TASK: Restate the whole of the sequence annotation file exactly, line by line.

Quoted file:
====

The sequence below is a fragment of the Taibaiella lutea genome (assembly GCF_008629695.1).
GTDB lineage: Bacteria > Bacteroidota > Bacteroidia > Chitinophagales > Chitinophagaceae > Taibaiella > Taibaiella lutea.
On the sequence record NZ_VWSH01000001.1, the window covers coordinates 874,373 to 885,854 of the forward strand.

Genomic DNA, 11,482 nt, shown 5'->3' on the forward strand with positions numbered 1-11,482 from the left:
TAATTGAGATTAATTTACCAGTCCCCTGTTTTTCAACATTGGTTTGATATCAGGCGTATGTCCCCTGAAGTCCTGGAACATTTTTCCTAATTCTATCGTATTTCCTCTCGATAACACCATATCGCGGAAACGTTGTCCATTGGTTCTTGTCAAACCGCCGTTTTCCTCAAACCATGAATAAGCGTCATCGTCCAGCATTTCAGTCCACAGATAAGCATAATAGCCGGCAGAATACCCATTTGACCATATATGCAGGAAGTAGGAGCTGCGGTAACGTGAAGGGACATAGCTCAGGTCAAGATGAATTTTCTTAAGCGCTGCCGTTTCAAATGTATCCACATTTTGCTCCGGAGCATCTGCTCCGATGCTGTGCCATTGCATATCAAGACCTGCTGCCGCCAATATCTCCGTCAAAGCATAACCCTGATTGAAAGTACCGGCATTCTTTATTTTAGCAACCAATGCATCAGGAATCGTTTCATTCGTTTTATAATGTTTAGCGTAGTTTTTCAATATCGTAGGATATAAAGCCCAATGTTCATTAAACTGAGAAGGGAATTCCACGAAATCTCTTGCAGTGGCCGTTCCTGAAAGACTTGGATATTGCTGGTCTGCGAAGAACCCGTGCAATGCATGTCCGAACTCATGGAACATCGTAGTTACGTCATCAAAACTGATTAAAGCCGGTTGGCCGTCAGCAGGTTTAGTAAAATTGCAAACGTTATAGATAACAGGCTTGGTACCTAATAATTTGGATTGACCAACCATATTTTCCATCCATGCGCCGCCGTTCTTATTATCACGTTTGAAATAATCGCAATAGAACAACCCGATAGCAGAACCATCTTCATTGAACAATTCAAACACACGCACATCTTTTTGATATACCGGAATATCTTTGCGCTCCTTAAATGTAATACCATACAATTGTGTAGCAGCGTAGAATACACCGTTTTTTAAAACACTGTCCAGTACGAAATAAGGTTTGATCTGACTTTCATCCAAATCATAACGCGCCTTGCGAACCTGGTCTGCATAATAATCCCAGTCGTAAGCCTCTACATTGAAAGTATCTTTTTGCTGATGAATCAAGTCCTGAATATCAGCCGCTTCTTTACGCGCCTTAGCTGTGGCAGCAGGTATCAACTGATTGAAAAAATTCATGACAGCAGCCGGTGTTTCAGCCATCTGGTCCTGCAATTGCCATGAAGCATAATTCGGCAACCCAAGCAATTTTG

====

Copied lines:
The sequence below is a fragment of the Taibaiella lutea genome (assembly GCF_008629695.1).
GTDB lineage: Bacteria > Bacteroidota > Bacteroidia > Chitinophagales > Chitinophagaceae > Taibaiella > Taibaiella lutea.
On the sequence record NZ_VWSH01000001.1, the window covers coordinates 874,373 to 885,854 of the forward strand.

Genomic DNA, 11,482 nt, shown 5'->3' on the forward strand with positions numbered 1-11,482 from the left:
TAATTGAGATTAATTTACCAGTCCCCTGTTTTTCAACATTGGTTTGATATCAGGCGTATGTCCCCTGAAGTCCTGGAACATTTTTCCTAATTCTATCGTATTTCCTCTCGATAACACCATATCGCGGAAACGTTGTCCATTGGTTCTTGTCAAACCGCCGTTTTCCTCAAACCATGAATAAGCGTCATCGTCCAGCATTTCAGTCCACAGATAAGCATAATAGCCGGCAGAATACCCATTTGACCATATATGCAGGAAGTAGGAGCTGCGGTAACGTGAAGGGACATAGCTCAGGTCAAGATGAATTTTCTTAAGCGCTGCCGTTTCAAATGTATCCACATTTTGCTCCGGAGCATCTGCTCCGATGCTGTGCCATTGCATATCAAGACCTGCTGCCGCCAATATCTCCGTCAAAGCATAACCCTGATTGAAAGTACCGGCATTCTTTATTTTAGCAACCAATGCATCAGGAATCGTTTCATTCGTTTTATAATGTTTAGCGTAGTTTTTCAATATCGTAGGATATAAAGCCCAATGTTCATTAAACTGAGAAGGGAATTCCACGAAATCTCTTGCAGTGGCCGTTCCTGAAAGACTTGGATATTGCTGGTCTGCGAAGAACCCGTGCAATGCATGTCCGAACTCATGGAACATCGTAGTTACGTCATCAAAACTGATTAAAGCCGGTTGGCCGTCAGCAGGTTTAGTAAAATTGCAAACGTTATAGATAACAGGCTTGGTACCTAATAATTTGGATTGACCAACCATATTTTCCATCCATGCGCCGCCGTTCTTATTATCACGTTTGAAATAATCGCAATAGAACAACCCGATAGCAGAACCATCTTCATTGAACAATTCAAACACACGCACATCTTTTTGATATACCGGAATATCTTTGCGCTCCTTAAATGTAATACCATACAATTGTGTAGCAGCGTAGAATACACCGTTTTTTAAAACACTGTCCAGTACGAAATAAGGTTTGATCTGACTTTCATCCAAATCATAACGCGCCTTGCGAACCTGGTCTGCATAATAATCCCAGTCGTAAGCCTCTACATTGAAAGTATCTTTTTGCTGATGAATCAAGTCCTGAATATCAGCCGCTTCTTTACGCGCCTTAGCTGTGGCAGCAGGTATCAACTGATTGAAAAAATTCATGACAGCAGCCGGTGTTTCAGCCATCTGGTCCTGCAATTGCCATGAAGCATAATTCGGCAACCCAAGCAATTTTG